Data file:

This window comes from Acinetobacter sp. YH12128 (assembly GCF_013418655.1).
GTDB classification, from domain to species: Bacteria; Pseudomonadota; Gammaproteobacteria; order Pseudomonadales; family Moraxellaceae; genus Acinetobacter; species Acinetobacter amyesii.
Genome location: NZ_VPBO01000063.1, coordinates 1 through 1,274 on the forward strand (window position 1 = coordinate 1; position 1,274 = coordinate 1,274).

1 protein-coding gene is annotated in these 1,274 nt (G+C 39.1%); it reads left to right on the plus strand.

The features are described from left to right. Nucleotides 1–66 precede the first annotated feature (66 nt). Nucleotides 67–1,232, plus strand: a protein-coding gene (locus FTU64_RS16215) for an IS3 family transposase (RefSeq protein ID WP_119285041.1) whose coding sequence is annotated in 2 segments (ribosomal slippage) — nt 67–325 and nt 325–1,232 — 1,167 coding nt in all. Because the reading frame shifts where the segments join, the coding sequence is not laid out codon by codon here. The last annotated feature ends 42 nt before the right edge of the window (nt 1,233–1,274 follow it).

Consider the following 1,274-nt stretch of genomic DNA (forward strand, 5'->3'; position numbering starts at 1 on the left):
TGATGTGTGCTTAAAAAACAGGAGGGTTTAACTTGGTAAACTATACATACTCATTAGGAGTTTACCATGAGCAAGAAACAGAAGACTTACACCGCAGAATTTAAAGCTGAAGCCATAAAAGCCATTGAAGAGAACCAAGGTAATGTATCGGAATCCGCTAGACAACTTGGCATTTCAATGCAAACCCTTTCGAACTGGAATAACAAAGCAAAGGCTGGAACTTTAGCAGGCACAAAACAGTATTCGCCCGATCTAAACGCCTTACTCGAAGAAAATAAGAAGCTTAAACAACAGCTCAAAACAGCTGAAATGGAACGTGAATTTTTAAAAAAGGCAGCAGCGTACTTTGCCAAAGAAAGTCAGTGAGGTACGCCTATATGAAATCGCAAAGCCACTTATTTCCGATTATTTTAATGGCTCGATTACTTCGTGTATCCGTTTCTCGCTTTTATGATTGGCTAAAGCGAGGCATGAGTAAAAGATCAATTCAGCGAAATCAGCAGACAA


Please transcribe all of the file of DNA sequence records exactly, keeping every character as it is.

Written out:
This window comes from Acinetobacter sp. YH12128 (assembly GCF_013418655.1).
GTDB classification, from domain to species: Bacteria; Pseudomonadota; Gammaproteobacteria; order Pseudomonadales; family Moraxellaceae; genus Acinetobacter; species Acinetobacter amyesii.
Genome location: NZ_VPBO01000063.1, coordinates 1 through 1,274 on the forward strand (window position 1 = coordinate 1; position 1,274 = coordinate 1,274).

1 protein-coding gene is annotated in these 1,274 nt (G+C 39.1%); it reads left to right on the plus strand.

The features are described from left to right. Nucleotides 1–66 precede the first annotated feature (66 nt). Nucleotides 67–1,232, plus strand: a protein-coding gene (locus FTU64_RS16215) for an IS3 family transposase (RefSeq protein ID WP_119285041.1) whose coding sequence is annotated in 2 segments (ribosomal slippage) — nt 67–325 and nt 325–1,232 — 1,167 coding nt in all. Because the reading frame shifts where the segments join, the coding sequence is not laid out codon by codon here. The last annotated feature ends 42 nt before the right edge of the window (nt 1,233–1,274 follow it).

Consider the following 1,274-nt stretch of genomic DNA (forward strand, 5'->3'; position numbering starts at 1 on the left):
TGATGTGTGCTTAAAAAACAGGAGGGTTTAACTTGGTAAACTATACATACTCATTAGGAGTTTACCATGAGCAAGAAACAGAAGACTTACACCGCAGAATTTAAAGCTGAAGCCATAAAAGCCATTGAAGAGAACCAAGGTAATGTATCGGAATCCGCTAGACAACTTGGCATTTCAATGCAAACCCTTTCGAACTGGAATAACAAAGCAAAGGCTGGAACTTTAGCAGGCACAAAACAGTATTCGCCCGATCTAAACGCCTTACTCGAAGAAAATAAGAAGCTTAAACAACAGCTCAAAACAGCTGAAATGGAACGTGAATTTTTAAAAAAGGCAGCAGCGTACTTTGCCAAAGAAAGTCAGTGAGGTACGCCTATATGAAATCGCAAAGCCACTTATTTCCGATTATTTTAATGGCTCGATTACTTCGTGTATCCGTTTCTCGCTTTTATGATTGGCTAAAGCGAGGCATGAGTAAAAGATCAATTCAGCGAAATCAGCAGACAA